The Government has moved a step closer to negotiating a free trade agreement in the Middle East.
One of the sticking points has been Saudi Arabia wanting live animal exports to resume after a 10 year hiatus.
Last year, the Government launched the NZ Inc Gulf Cooperation Council (GCC) Strategy, which outlines New Zealand’s plans for further developing strong government and private sector relationships with the GCC.
In an address to the Saudi Ministry of Agriculture in Riyadh today, Minister for Primary Industries Nathan Guy said a protocol signed this week will regulate the export of live sheep, goats and cattle from New Zealand to Saudi Arabia for breeding purposes.
It covers animal welfare requirements relating to either sea or air freight, and contains a guarantee that the animals will be allowed to disembark upon reaching their destination.
While New Zealand ceased exporting live sheep for slaughter in 2003, the export of livestock for breeding purposes had continued to grow with cattle, sheep and horses all shipped or air freighted every year.
New Zealand had agreed livestock import health conditions with dozens of countries. Dairy cows were mainly sea freighted to China where just over 35,000 were exported in 2013. Sheep exports for breeding averaged around 400 a year and nearly 3,000 race horses are air freighted annually.
Following the signing Riyadh, it was expected that the first research breeding flock of sheep from New Zealand would be air freighted before the end of the year in order to commence the a Saudi hub operation.
“The protocol signed today is a key part of ensuring the success of an agribusiness hub in Dammam, and cementing in our future relationship with Saudi Arabia.”
“Although we have been engaging with the Gulf States over many years, this Strategy puts us at the starting point of a deeper, more complementary relationship,” Guy said.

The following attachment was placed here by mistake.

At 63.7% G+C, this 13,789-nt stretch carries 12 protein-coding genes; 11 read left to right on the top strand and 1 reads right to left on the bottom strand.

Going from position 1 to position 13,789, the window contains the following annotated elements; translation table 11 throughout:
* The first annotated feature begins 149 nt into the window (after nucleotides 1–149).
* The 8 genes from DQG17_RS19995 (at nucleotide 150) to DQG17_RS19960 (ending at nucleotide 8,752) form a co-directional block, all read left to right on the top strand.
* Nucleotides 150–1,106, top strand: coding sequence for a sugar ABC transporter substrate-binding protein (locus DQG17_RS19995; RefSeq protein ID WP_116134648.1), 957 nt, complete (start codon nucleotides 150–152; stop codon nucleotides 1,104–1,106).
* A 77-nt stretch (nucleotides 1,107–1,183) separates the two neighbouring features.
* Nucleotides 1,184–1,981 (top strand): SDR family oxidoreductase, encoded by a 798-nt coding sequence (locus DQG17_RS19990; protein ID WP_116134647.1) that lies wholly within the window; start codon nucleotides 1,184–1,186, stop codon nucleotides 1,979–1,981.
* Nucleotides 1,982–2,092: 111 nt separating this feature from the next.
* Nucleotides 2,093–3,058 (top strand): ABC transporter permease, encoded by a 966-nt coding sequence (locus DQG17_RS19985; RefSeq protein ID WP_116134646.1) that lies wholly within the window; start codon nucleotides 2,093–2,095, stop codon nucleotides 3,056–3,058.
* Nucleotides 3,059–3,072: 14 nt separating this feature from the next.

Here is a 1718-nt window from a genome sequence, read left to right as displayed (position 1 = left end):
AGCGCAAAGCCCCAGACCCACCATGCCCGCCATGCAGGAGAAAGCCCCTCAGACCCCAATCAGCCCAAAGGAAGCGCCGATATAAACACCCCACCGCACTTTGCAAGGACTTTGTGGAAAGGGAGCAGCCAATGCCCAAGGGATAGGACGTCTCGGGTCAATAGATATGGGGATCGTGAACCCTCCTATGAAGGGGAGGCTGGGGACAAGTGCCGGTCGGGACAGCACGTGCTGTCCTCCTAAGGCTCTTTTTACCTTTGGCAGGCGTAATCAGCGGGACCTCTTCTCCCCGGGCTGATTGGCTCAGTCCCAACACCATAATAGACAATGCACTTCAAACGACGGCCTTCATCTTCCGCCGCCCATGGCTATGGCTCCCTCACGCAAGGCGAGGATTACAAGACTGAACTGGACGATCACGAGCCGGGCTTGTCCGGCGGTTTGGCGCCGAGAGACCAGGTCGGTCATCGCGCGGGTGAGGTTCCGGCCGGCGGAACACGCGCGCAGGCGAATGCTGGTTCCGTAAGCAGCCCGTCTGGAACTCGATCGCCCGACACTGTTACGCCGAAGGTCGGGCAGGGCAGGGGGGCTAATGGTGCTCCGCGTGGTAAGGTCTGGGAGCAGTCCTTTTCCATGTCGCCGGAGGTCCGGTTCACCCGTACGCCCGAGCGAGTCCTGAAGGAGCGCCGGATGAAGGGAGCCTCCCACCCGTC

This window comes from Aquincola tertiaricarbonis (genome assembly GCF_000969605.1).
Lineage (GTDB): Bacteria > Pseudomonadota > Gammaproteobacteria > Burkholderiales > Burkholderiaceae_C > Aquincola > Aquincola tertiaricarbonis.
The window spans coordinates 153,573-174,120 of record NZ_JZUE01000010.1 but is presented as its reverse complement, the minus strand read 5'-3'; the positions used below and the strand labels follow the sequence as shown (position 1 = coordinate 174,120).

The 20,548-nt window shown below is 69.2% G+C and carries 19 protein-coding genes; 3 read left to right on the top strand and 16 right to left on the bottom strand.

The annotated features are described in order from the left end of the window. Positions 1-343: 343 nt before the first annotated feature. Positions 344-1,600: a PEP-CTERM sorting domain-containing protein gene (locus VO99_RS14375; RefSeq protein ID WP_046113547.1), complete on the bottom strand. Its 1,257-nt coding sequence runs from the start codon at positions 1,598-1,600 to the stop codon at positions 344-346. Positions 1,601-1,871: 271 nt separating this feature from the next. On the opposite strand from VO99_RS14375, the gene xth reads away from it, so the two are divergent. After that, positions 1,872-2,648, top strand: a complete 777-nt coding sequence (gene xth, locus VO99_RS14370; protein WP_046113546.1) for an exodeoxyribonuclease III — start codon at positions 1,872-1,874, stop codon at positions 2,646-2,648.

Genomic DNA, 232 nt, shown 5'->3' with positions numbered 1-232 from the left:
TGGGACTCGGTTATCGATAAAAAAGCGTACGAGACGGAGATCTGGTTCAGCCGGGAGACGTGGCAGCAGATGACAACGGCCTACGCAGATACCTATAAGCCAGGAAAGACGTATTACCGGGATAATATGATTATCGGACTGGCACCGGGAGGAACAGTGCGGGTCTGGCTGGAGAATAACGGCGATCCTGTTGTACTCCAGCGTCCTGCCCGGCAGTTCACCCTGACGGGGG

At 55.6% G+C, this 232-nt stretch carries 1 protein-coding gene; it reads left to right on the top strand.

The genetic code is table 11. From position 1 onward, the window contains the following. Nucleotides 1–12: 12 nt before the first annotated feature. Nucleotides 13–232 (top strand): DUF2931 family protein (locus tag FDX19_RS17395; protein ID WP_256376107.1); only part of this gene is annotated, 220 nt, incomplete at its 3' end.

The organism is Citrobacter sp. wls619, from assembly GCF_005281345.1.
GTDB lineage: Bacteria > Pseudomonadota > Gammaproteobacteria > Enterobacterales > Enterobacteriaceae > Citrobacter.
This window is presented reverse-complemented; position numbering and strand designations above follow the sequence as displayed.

New Zealand’s trade with the GCC is strong – in 2013 our total two-way trade was $4.82 billion ($1.42 billion in exports; 3.39 billion in imports) – but there is potential to improve this.
Guy also announced that the New Zealand Government has committed $6 million to establish the agribusiness service hub in Dammam.
“Once completed this will be the first of its kind for New Zealand. This farm development on these sandy plains is impressive. It will comprise 15 centre pivot irrigators, a feed mill, a sheep breeding operation, a lamb and cattle finishing feedlot, and processing facility.”
“The demonstration farm will also be a model for vertical integration, from cropping to fresh meat supply to the local market. It will be a full showcase of New Zealand agritech including technical services, farming systems, animal health, on-farm equipment, genetics and farm expertise. New Zealand will also provide a genetics programme which will include animals for breeding,” Guy said.
“The scale of this farm, and the potential for New Zealand, is significant. A broad range of New Zealand agribusiness companies are expected to be involved in the demonstration farm and it is hoped that the first services will be installed in Damman by mid-2014.”
In addition to being a substantial investment and project in its own right, it was also expected that this demonstration farm would create other opportunities for New Zealand in this market, fast track partnerships between New Zealand and GCC businesses, and quite possibly open up significant opportunities for New Zealand companies elsewhere in the Arab world.
Guy said he envisaged that this would also provide a much stronger market presence for the export of chilled lamb from New Zealand to Saudi Arabia.
Saudi Arabia is New Zealand’s largest trading partner in the Gulf Cooperation Council.
Published on interest.co.nz (http://www.interest.co.nz) in early 2014